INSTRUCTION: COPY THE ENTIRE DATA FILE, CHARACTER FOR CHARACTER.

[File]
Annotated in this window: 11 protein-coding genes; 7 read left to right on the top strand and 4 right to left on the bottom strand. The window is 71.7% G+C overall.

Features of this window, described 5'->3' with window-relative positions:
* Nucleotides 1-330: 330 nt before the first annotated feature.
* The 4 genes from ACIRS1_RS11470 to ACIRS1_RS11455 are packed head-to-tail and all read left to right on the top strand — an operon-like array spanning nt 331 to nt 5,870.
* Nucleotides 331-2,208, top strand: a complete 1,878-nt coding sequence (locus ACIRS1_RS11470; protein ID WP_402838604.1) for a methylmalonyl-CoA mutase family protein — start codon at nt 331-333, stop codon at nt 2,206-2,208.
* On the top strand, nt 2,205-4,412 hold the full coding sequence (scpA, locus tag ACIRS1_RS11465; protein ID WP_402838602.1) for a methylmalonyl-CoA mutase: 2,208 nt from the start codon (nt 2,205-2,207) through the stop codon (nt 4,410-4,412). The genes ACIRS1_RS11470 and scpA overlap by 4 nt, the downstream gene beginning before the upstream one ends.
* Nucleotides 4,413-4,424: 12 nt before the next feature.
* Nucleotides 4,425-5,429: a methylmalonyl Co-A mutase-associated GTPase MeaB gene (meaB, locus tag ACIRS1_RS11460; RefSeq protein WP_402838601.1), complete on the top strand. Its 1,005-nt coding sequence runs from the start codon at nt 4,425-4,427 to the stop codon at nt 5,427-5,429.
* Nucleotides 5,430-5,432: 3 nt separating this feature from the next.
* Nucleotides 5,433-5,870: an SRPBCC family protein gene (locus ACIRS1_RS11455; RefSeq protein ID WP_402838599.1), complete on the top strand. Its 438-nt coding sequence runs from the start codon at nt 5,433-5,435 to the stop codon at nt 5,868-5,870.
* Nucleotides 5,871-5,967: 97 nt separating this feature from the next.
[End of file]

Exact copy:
Annotated in this window: 11 protein-coding genes; 7 read left to right on the top strand and 4 right to left on the bottom strand. The window is 71.7% G+C overall.

Features of this window, described 5'->3' with window-relative positions:
* Nucleotides 1-330: 330 nt before the first annotated feature.
* The 4 genes from ACIRS1_RS11470 to ACIRS1_RS11455 are packed head-to-tail and all read left to right on the top strand — an operon-like array spanning nt 331 to nt 5,870.
* Nucleotides 331-2,208, top strand: a complete 1,878-nt coding sequence (locus ACIRS1_RS11470; protein ID WP_402838604.1) for a methylmalonyl-CoA mutase family protein — start codon at nt 331-333, stop codon at nt 2,206-2,208.
* On the top strand, nt 2,205-4,412 hold the full coding sequence (scpA, locus tag ACIRS1_RS11465; protein ID WP_402838602.1) for a methylmalonyl-CoA mutase: 2,208 nt from the start codon (nt 2,205-2,207) through the stop codon (nt 4,410-4,412). The genes ACIRS1_RS11470 and scpA overlap by 4 nt, the downstream gene beginning before the upstream one ends.
* Nucleotides 4,413-4,424: 12 nt before the next feature.
* Nucleotides 4,425-5,429: a methylmalonyl Co-A mutase-associated GTPase MeaB gene (meaB, locus tag ACIRS1_RS11460; RefSeq protein WP_402838601.1), complete on the top strand. Its 1,005-nt coding sequence runs from the start codon at nt 4,425-4,427 to the stop codon at nt 5,427-5,429.
* Nucleotides 5,430-5,432: 3 nt separating this feature from the next.
* Nucleotides 5,433-5,870: an SRPBCC family protein gene (locus ACIRS1_RS11455; RefSeq protein ID WP_402838599.1), complete on the top strand. Its 438-nt coding sequence runs from the start codon at nt 5,433-5,435 to the stop codon at nt 5,868-5,870.
* Nucleotides 5,871-5,967: 97 nt separating this feature from the next.